In William Shakespeare’s play, “Romeo and Juliet,” the titular star cross’d lovers fatefully decide to pursue their love, despite the chaos and war unfolding around them. Their decision ends up being a fatal one. I suppose the ironic question that some people might want to ask the protagonists is: Out of all the wo/men in the world, couldn’t you have picked another one?
When I was a freshman in college, I remember reading in my Intro Psych textbook about “The Romeo and Juliet Effect.” Essentially, it’s an example of Psychological Reactance, whereby rules and restrictions actually make you more prone to resist them. In the case of “The Romeo and Juliet Effect,” the theory goes that your parents’ disapproval can actually spur your affections towards that person. I’m guessing many of us have experienced this ourselves; certainly the image of the attractive and sexy rebellious male teen is one that has been ingrained into our popular culture.
The thing is, Psychological Reactance can create some real-world problems. And by nature of the phenomenon, these problems often go unacknowledged. Take the following two examples:
-Saudi Arabia – According to this recent story by the BBC, “up to 70% of files exchanged between Saudi teenagers’ mobile phones contain pornography.” According to the report’s author:
The flash memory of mobile phones taken from teenagers showed 69.7% of 1,470 files saved in them were pornographic and 8.6% were related to violence.
Saudi Arabia’s oppressive sexual environment has been written about several times in recent days. In fact, this recent Atlantic Monthly article claims that heterosexual sexual relationships are so heavily regulated that it’s easier to be a homosexual (because people won’t suspect). Whoever the authors of this environment are, and I’m sure they are legion (including culture, religion, government, etc.), isn’t this the opposite result of what they intended?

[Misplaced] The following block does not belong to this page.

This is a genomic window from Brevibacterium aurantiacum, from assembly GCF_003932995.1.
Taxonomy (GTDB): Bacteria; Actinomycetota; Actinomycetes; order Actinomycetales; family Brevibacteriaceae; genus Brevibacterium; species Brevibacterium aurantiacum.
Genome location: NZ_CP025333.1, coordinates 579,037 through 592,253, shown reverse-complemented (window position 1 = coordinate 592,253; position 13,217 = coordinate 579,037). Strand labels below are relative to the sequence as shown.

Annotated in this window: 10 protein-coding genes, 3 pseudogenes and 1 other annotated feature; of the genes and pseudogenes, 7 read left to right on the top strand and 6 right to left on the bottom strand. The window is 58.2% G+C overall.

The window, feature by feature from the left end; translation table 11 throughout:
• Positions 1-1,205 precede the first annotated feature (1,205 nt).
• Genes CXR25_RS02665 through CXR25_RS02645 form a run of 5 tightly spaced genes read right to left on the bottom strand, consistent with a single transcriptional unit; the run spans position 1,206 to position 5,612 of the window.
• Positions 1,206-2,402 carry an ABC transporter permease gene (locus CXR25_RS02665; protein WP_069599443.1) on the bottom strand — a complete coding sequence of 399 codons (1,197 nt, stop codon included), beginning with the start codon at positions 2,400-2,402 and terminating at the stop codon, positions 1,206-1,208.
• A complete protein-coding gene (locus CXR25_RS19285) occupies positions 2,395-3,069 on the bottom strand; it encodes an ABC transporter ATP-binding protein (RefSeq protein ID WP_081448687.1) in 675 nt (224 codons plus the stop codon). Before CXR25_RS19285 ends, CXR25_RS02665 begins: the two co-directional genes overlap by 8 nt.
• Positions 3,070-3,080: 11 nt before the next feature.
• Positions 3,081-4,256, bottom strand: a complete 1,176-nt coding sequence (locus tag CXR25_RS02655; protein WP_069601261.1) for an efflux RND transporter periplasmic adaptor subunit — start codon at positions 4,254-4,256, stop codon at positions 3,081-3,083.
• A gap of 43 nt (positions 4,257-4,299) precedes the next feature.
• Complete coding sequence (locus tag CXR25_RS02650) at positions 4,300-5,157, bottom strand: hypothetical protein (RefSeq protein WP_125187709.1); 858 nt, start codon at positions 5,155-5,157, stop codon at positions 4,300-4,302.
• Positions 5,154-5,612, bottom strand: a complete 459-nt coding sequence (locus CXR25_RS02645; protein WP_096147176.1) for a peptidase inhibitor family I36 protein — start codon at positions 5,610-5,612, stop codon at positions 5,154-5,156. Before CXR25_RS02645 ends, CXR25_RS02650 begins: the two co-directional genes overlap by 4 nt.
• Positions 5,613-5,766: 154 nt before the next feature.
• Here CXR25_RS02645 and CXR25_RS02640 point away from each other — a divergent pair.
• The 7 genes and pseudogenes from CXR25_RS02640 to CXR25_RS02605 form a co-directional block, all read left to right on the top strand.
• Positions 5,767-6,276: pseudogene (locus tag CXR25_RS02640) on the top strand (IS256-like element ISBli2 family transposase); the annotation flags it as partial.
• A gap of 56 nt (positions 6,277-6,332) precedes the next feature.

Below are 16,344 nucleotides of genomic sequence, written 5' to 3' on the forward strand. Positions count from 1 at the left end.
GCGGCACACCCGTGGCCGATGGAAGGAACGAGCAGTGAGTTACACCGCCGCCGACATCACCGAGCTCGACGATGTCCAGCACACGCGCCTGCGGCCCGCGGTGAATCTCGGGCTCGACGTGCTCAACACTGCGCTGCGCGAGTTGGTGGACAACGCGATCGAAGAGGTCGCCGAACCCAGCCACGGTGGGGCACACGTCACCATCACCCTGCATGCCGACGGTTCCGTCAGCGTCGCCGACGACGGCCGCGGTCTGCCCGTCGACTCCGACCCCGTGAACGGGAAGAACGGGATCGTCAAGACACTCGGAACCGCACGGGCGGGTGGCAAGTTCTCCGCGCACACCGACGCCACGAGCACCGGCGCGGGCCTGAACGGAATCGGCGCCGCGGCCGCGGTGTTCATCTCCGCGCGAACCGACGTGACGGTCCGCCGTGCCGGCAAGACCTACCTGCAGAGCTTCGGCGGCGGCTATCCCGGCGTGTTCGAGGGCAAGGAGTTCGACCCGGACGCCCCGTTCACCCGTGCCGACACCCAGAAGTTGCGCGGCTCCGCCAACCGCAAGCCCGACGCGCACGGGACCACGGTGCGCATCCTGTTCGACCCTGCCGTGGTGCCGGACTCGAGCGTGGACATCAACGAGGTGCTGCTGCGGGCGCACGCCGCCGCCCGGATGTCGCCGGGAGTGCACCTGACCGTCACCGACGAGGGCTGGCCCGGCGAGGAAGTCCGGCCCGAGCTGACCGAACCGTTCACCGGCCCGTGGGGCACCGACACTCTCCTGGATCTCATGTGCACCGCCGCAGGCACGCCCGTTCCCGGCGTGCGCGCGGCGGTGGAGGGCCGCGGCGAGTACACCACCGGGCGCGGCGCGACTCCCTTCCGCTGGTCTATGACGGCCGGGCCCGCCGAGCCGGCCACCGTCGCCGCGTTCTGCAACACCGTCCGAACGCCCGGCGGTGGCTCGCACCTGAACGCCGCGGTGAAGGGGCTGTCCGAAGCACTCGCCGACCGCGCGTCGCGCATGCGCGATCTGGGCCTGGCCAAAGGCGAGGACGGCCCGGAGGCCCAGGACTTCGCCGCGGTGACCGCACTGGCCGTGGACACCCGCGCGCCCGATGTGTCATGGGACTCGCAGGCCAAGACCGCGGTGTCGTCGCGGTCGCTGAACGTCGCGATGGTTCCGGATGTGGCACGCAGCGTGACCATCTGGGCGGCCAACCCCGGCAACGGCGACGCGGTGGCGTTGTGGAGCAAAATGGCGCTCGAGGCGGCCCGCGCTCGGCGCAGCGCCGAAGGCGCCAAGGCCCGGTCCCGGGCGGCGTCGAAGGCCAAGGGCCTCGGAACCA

-Abstinence-only education – If abstinence-only education was shown to work, I might even be a fan of it. But studies have shown that it’s not only riddled with inaccuracies, it’s completely useless in accomplishing what it sets out to do.
More to the point, I’m an Evangelical Christian and we’re taught at a very young age about sexual purity. Christians aren’t supposed to have sex until they are married. In recent years, many have made it official by taking a pledge of abstinence. However, studies have shown that Christians, even those that take the pledge, are just as likely to have sex as non-Christians. Here are some shocking statistics:
* “Not only are kids who take virginity pledges just as likely to have sexually transmitted diseases as kids who don’t, but they are even more likely to engage in high-risk sexual behavior.” This includes having sex without a condom (they are 1/3rd less likely to use condoms when they have sex for the first time), and engaging in anal and oral sex, which many teens don’t consider “real sex.”
* Here’s the kicker: Of the kids that take the pledge, 88 percent of them end up breaking it.
* Of the couples that end up breaking the pledge, they are less likely to get tested for pregnancy or STDs. Says Columbia University’s Peter Bearman, “They’re much less likely to get tested for a sexually transmitted disease. They’ve taken a public pledge to remain a virgin until marriage. The sex that they have is much more likely to be hidden. It’s likely to be hidden from their parents. It’s likely to be hidden from their peers. And if they live in a small community, it’s quite likely to be hidden from their doctor.”
In both these examples, restrictions are placed upon people that many might deem “unnatural.” Specifically, they are restrictions on sexuality, on the types of sex that people are allowed to have and enjoy.
What does all this hiding get us? Psychological reactance. A need to lash out against the rules and to disobey them to an extent we never would if the rules weren’t even there in the first place. Despite American males’ obsession with porn, I think it’s pretty safe to say that 70% of us don’t have porn on our cell phones, right? Right? It’s probably more like 69% or something…